Once, when I was in third grade, we had a pizza day. I was sitting with my friends eating my lunch of cucumbers, bell peppers, and apples, when a girl from a different class sat next to me.
“You can’t have any because you eat rabbit food!” she continued.
“I could have some if I wanted to,” I said, “but I just don’t want to.”
“Why not?” she asked.
“Because,” I said, “the bread was made out of genetically engineered wheat, sprayed with pesticides so toxic, that the people who worked with it had to wear full-body suits and gas masks. The cheese that is on your pizza could be several years old, seeing as it is likely to have come from an army reserve. The tomatoes have been picked green, placed in a refrigerator and gassed red with ethylene. And the pepperoni might be made out of a number of various animals. Personally, I have no wish to eat such a combination.”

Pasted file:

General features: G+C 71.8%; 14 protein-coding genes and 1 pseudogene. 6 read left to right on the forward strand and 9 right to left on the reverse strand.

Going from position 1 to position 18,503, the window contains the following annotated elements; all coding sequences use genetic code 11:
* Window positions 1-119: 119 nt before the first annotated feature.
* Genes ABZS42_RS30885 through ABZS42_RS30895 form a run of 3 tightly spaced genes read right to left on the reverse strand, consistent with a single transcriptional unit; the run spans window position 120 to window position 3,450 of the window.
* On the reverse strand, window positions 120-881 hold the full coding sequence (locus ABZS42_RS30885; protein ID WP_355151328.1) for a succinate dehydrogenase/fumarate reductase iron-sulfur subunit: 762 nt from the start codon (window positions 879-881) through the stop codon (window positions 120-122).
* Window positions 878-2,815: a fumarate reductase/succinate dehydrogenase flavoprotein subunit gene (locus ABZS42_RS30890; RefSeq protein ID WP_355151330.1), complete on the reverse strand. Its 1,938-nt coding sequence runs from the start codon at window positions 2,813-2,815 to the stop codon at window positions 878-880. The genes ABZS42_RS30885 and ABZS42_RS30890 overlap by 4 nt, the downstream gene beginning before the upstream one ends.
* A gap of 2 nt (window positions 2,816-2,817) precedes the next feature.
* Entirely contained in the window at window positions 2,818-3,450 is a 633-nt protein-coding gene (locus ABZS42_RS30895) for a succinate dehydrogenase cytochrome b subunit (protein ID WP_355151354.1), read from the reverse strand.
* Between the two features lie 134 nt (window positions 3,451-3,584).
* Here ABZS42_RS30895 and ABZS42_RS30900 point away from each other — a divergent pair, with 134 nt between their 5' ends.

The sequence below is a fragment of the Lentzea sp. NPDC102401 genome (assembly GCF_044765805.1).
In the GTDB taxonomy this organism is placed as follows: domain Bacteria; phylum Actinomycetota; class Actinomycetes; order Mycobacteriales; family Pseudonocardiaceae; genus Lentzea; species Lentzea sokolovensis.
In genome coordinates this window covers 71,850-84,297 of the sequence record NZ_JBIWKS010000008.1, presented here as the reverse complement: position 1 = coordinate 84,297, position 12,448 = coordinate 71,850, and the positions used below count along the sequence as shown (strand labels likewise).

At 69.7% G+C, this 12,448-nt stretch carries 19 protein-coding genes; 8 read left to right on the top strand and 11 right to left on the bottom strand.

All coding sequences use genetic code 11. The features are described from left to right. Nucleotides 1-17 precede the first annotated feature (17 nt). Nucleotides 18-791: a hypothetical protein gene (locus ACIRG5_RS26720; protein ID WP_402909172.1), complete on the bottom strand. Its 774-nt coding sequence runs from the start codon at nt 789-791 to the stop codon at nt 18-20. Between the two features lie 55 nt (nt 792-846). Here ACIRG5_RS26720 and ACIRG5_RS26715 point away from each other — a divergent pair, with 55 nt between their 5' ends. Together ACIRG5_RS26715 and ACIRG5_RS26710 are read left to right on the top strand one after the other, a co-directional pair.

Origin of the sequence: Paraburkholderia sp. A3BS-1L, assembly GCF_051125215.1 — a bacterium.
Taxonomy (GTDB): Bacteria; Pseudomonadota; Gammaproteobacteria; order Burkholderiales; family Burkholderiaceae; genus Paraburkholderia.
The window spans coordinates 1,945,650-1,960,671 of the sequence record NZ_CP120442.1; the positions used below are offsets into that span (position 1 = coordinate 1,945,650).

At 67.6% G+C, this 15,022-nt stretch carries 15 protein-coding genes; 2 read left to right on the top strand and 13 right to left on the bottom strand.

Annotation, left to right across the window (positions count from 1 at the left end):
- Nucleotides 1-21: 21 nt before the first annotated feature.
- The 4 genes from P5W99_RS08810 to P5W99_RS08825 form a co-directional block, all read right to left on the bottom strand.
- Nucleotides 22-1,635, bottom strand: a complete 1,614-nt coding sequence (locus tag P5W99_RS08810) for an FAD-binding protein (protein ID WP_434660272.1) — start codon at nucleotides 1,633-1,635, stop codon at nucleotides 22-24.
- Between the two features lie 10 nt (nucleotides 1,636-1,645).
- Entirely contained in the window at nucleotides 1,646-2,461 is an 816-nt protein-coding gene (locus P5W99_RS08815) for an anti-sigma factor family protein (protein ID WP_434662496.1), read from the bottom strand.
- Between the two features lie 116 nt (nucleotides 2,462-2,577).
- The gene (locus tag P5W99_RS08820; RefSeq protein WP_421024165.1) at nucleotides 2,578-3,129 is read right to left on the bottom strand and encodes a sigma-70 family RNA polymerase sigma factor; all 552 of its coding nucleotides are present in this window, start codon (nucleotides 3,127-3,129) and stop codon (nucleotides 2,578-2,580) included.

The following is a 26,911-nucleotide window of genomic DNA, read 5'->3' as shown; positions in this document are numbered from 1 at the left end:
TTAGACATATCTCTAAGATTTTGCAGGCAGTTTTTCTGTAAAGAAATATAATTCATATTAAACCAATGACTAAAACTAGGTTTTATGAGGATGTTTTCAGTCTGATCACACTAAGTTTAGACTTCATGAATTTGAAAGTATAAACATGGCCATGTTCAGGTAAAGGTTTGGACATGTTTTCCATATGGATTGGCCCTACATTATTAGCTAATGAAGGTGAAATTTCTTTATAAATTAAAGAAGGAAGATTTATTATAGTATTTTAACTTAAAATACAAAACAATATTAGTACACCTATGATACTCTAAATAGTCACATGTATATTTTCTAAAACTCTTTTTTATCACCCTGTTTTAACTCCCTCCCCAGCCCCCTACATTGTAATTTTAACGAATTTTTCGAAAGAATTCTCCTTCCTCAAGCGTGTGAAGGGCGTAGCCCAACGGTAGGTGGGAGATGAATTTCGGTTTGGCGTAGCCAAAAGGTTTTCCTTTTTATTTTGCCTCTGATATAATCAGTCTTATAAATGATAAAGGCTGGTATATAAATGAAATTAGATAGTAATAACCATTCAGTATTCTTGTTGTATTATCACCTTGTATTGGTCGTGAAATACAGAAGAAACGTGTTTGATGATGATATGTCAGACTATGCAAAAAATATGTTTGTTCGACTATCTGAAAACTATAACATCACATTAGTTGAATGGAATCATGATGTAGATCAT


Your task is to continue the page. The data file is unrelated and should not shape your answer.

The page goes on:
That night, my mother got a phone call from an angry lady, who said her daughter refused to eat dinner.
It was these types of experiences that I needed to discuss with someone who understood my situation and could teach me to live more harmoniously. After countless conversations with my friends and family members, I feel comfortable with being different. Understanding that the majority is not always right has helped me to resist other social pressures. It’s important for me to eat things that make me healthy, because I remember what it’s like to be unhealthy. I understand what is true for me, and that is why it is no longer difficult for me to go to social events and interact with others. I feel that I can relate to anyone just by being human.
My dear friends, I wish you the best of luck in helping your children eat healthier.
Helping Children Become Healthier Teleconference (March 12, 2008) with Valya Boutenko